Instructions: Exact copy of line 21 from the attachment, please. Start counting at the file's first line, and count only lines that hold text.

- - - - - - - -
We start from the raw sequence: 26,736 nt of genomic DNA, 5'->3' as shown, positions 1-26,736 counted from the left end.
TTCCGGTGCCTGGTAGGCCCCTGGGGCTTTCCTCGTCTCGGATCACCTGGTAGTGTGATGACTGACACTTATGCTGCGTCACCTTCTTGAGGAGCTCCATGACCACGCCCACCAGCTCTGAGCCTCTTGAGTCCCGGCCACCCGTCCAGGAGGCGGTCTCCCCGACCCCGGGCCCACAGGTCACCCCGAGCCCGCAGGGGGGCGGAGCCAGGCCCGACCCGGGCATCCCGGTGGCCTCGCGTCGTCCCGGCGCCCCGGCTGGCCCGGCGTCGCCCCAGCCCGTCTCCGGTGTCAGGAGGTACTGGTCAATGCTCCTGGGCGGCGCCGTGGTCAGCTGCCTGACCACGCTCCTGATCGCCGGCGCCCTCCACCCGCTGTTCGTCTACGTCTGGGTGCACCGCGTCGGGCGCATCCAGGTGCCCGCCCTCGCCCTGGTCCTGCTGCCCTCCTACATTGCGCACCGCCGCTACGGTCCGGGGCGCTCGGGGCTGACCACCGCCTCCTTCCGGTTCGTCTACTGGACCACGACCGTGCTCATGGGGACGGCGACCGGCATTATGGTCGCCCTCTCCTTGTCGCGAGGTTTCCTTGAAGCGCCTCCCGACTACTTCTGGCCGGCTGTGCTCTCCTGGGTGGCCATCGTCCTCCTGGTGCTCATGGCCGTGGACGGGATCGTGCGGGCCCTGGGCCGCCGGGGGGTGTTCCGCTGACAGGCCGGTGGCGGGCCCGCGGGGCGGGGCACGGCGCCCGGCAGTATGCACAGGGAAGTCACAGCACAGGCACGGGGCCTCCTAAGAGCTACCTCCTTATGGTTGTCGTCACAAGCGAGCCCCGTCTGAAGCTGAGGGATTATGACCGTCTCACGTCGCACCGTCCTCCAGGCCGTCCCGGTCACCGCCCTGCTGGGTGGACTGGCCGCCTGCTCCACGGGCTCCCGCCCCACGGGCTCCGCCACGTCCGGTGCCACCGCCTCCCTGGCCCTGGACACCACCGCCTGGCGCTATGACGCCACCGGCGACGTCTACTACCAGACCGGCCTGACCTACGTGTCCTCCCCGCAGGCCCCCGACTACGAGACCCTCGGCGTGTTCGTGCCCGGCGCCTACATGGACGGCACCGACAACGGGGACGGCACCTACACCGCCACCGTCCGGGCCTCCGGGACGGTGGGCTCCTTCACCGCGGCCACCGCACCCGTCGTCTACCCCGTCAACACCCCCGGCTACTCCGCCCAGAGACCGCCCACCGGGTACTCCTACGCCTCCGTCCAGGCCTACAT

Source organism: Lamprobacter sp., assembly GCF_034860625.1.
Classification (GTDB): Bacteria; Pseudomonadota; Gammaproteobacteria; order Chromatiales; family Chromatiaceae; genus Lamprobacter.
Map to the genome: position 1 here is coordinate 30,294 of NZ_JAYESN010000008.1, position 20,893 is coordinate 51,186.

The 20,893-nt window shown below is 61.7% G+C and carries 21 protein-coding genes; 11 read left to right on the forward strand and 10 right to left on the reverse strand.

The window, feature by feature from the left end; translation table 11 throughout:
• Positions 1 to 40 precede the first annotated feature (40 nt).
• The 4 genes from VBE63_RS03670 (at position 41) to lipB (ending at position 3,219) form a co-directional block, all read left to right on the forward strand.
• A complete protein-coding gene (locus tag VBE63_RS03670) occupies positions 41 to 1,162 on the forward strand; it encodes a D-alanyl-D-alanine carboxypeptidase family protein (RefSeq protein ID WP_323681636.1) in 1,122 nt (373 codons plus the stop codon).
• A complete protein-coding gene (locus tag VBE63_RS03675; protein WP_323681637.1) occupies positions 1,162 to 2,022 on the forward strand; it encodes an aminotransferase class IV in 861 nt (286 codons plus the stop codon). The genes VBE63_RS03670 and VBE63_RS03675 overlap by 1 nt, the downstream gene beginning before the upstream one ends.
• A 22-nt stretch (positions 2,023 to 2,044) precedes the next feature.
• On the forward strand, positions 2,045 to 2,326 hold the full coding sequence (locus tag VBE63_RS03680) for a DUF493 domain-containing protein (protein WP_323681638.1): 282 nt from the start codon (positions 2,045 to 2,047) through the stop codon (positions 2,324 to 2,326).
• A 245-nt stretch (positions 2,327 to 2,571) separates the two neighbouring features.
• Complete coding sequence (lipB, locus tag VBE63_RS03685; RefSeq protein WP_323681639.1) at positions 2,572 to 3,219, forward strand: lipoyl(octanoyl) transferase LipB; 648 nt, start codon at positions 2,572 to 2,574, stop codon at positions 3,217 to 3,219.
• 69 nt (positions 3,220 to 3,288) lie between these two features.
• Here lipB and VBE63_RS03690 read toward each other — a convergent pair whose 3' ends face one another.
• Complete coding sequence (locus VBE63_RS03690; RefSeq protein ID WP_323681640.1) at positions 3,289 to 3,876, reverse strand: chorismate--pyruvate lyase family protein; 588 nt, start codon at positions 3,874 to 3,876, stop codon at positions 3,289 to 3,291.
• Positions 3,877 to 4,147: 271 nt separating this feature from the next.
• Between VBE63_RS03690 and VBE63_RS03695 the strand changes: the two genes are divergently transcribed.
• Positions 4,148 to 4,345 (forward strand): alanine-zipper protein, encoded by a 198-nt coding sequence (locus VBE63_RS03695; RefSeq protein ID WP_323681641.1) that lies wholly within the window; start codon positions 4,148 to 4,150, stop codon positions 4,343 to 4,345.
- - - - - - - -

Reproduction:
• Positions 4,148 to 4,345 (forward strand): alanine-zipper protein, encoded by a 198-nt coding sequence (locus VBE63_RS03695; RefSeq protein ID WP_323681641.1) that lies wholly within the window; start codon positions 4,148 to 4,150, stop codon positions 4,343 to 4,345.